Monthly Notes

February 1, 2024

This time of the year is for the constellation Orion, which is prominent DUE SOUTH, about half way up the sky. Orion, the Hunter, is one of the most easily recognized constellations in the whole sky because it is basically a rectangle with tilted ends consisting of four bright stars! However, what makes Orion stand out even more are its three Belt stars in the middle of the “rectangle”—somewhat angled. They are fairly bright, form a short line and are equally spaced. Below the three Belt stars is the well-known and bright Orion Nebula, the brightest nebula that can be seen from the Northern Hemisphere (need a small telescope). The three Belt stars point roughly (downward) to Sirius, the brightest star in the whole sky. Now, the upper left corner star of the “rectangle” is the famous reddish Betelgeuse which is the 10th brightest star in the whole sky. It is a massive supergiant star that will one day explode as a supernova.

Ken’s Astrophoto of the Month • February 2024


Since I am talking about the constellation of Orion this month (see above), it is most appropriate to show an image of the famous Orion Nebula that I took a few months ago. I will be totally upfront and tell you that this is a very poor image of the nebula. I did not process it at all and it is very overexposed, as you can see by the large whitish area around the middle. Also, I positioned the nebula near the edge of the sensor where the images of stars get elongated. The Orion Nebula is the brightest nebula that can be seen from the Northern Hemisphere. However, like most Deep Sky Objects, you need relatively dark skies and when the Moon is not bright to see it the best—a 4-inch diameter telescope is more than adequate to see details. Housed within that overexposed area (something that does not happen when viewing with a telescope) are four stars forming a trapezoid. Appropriately, it is called the Trapezium. These four stars are vey young, were born out of the Orion Nebula and are so energetic that they are stimulating this hydrogen gas cloud to shine brightly. The pinkish coloring is real and can sometime be seen.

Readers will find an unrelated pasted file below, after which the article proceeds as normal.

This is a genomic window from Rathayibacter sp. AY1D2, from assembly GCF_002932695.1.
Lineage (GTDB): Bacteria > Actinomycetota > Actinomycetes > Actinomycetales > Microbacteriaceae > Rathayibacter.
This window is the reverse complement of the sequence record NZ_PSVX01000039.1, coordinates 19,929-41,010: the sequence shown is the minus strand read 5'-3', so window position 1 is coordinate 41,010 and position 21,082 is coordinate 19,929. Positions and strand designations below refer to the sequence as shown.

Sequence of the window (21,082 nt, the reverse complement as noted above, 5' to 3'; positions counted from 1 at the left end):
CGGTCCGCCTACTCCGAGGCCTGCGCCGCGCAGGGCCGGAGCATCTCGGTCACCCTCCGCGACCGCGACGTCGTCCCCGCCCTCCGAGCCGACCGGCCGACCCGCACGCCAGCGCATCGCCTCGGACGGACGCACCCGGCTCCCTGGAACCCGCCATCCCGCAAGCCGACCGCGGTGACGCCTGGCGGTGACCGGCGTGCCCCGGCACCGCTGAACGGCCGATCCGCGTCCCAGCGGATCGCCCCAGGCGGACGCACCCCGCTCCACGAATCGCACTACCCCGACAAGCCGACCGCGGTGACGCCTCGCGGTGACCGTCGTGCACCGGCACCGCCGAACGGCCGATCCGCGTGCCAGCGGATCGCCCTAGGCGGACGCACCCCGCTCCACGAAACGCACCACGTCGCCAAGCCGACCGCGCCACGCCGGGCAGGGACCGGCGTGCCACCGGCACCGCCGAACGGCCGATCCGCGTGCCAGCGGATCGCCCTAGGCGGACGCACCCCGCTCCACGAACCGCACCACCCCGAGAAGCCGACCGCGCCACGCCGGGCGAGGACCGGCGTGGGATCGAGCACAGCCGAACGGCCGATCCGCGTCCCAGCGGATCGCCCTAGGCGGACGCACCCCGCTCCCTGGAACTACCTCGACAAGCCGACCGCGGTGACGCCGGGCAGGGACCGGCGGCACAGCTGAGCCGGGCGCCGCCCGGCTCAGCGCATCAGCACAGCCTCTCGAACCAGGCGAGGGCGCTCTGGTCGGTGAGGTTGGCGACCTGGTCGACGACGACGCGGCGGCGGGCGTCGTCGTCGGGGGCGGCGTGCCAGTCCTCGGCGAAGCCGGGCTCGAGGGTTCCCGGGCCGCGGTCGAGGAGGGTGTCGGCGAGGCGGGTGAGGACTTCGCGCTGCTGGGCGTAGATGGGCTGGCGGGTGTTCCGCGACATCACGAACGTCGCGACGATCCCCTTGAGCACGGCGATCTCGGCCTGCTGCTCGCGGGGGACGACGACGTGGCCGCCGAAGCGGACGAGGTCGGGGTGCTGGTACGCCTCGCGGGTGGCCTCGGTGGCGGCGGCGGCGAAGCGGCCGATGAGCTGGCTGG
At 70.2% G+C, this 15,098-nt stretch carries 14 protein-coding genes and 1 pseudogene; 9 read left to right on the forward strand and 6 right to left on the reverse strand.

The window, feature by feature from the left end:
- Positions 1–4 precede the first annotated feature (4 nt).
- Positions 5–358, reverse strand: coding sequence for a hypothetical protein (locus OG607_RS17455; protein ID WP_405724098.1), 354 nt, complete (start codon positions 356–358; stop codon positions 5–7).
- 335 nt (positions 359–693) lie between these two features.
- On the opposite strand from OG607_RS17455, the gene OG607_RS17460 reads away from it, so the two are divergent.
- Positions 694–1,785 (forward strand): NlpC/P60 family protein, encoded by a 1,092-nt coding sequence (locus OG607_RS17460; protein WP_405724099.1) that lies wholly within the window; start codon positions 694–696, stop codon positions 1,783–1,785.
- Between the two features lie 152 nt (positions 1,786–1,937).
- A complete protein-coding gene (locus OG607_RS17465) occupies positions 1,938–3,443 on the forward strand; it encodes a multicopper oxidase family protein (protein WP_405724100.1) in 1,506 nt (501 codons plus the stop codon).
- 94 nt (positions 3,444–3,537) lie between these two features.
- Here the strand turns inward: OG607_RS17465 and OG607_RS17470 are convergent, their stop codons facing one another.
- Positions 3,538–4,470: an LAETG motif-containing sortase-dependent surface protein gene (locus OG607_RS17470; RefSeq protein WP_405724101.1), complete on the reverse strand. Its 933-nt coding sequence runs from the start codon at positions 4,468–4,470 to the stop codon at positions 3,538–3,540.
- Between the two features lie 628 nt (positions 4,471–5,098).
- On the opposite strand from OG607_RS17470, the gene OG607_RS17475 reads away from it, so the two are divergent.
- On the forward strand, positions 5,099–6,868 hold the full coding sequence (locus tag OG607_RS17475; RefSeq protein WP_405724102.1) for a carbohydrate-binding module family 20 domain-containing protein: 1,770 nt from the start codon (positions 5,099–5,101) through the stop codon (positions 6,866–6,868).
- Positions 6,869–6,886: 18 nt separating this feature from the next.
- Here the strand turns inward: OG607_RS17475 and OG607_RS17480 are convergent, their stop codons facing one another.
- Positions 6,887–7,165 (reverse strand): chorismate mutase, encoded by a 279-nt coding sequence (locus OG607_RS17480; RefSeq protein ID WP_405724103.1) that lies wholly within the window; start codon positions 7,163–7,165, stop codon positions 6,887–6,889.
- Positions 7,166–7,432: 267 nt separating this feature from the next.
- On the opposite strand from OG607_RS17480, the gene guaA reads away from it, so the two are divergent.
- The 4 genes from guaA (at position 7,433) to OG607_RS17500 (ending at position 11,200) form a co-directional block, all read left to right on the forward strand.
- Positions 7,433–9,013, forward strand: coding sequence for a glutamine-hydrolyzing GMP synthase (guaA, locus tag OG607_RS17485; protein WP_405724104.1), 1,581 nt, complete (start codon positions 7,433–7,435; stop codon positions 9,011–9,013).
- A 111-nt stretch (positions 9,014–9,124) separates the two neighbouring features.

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There are 110 “M” catalogue numbers from Charles Messier's catalogue of objects that he compiled in the mid to late 1700s. He was the first person to catalogue clusters of stars, various types of nebulae, supernovae remnants and galaxies—a type of catalogue that was lacking during his time.

The NGC catalogue was compiled in the late 1800s and lists over 13,000 objects. Basically, it lists all objects (clusters of stars, various types of nebulae, supernovae remnants and galaxies) visually visible with a telescope around 20 inches in diameter at a dark location.

The Pleiades or Seven Sisters

The Pleiades sorta looks like a little dipper. It is small in the sky and initially looks like a fuzzy spot to the eyes. Great in binoculars.

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